Extase tells the story [by Viteslav Nezval] of Eva (Hedy Kiesler [later Lamarr]), who on her bridal night finds her husband (Rogoz) unequal to the occasion. She returns to her father (Andre Nox), a breeder of horses, and attempts to forget her chagrin in an active outdoor life. One day, while she is bathing, her mare runs away, carrying off her pajamas on its back. The nude Eva is rushing through the woods after her horse when a young engineer (Pierre Nay) at work nearby on a railroad, meets her and restores both the horse and the pajamas.
Soon the handsome young man awakens in Eva all the pent-up forces of her ardent nature, and that same night she goes to his cabin during a violent storm. Close-ups of the heroine’s face shown during her emotional stress are extremely audacious.
The husband returns to reclaim his wife, but finds it is too late. In driving away from Eva’s home he is waylaid by the engineer, who asks for a lift. During the course of the journey the engineer-lover displays a string of pearls which are recognized by the husband as his wife’s.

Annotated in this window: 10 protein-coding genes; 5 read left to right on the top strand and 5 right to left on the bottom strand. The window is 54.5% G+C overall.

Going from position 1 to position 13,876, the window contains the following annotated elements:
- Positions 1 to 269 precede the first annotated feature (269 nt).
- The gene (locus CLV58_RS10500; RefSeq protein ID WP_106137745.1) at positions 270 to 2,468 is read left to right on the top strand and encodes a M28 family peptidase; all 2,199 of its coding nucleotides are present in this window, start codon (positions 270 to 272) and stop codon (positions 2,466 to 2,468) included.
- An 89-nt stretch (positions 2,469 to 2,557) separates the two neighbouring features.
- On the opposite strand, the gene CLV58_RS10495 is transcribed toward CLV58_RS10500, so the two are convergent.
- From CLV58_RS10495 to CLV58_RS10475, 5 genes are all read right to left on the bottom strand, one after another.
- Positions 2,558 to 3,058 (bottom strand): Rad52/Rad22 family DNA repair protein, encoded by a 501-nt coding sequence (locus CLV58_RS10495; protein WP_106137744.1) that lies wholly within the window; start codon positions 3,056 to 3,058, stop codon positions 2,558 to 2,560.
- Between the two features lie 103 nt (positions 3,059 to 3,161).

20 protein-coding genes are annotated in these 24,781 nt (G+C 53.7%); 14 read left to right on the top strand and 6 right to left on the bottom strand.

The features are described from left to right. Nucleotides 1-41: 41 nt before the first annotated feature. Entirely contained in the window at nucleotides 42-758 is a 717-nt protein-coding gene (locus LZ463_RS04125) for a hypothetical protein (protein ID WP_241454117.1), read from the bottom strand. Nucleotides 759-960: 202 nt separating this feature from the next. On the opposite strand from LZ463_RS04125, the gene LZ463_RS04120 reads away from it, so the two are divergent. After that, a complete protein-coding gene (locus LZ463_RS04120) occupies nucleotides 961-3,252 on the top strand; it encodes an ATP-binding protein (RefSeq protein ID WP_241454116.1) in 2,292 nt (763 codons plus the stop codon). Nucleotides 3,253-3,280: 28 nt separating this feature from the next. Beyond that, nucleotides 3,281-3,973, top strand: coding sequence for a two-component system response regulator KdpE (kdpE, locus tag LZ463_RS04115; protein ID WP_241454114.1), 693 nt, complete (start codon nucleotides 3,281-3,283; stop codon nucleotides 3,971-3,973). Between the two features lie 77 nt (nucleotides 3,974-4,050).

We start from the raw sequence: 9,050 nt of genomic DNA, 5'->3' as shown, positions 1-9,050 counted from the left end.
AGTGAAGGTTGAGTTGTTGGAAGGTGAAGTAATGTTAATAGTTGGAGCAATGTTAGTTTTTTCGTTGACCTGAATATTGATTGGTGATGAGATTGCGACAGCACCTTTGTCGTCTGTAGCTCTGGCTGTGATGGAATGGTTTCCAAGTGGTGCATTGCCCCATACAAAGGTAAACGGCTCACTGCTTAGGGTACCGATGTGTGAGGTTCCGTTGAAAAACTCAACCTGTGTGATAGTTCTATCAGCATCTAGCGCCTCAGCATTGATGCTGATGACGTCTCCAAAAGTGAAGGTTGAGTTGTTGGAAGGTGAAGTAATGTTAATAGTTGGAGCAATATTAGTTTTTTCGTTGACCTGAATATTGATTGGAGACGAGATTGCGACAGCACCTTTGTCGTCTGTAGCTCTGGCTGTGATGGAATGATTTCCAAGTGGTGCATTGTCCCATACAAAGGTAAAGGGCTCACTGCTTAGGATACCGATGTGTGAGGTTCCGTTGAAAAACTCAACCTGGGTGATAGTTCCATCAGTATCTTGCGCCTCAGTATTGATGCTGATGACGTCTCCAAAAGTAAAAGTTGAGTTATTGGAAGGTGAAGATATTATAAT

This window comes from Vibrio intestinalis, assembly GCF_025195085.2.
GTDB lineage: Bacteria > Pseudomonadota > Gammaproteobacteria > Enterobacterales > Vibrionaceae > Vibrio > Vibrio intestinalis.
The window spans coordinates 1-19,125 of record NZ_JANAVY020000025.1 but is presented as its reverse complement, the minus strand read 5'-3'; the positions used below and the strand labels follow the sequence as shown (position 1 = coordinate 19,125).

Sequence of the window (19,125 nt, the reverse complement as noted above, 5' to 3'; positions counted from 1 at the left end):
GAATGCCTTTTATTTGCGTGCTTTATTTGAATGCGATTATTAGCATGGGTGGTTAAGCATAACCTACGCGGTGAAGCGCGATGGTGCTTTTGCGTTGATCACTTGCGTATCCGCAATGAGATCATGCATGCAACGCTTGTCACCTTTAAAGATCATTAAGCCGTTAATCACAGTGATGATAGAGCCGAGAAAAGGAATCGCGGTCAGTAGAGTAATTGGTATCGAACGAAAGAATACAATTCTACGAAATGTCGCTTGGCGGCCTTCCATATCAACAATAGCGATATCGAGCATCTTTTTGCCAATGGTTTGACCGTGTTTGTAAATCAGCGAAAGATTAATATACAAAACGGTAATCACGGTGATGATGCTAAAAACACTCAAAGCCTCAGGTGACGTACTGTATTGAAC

There is almost no dialog, though there is music and sound. All the big moments are played silently, to enhance their effect. The camerawork is superb. Every little nuance in the scenic composition and the lighting has a studied and vital meaning. The cast is uniformly good, and Kiesler, young, talented and beautiful in form and face, will certainly bear watching by Hollywood producers.
[Review is from the film’s showing in Paris, soon after its Prague premiere. Cuts had already been made for French release; in Germany the pic was banned outright.]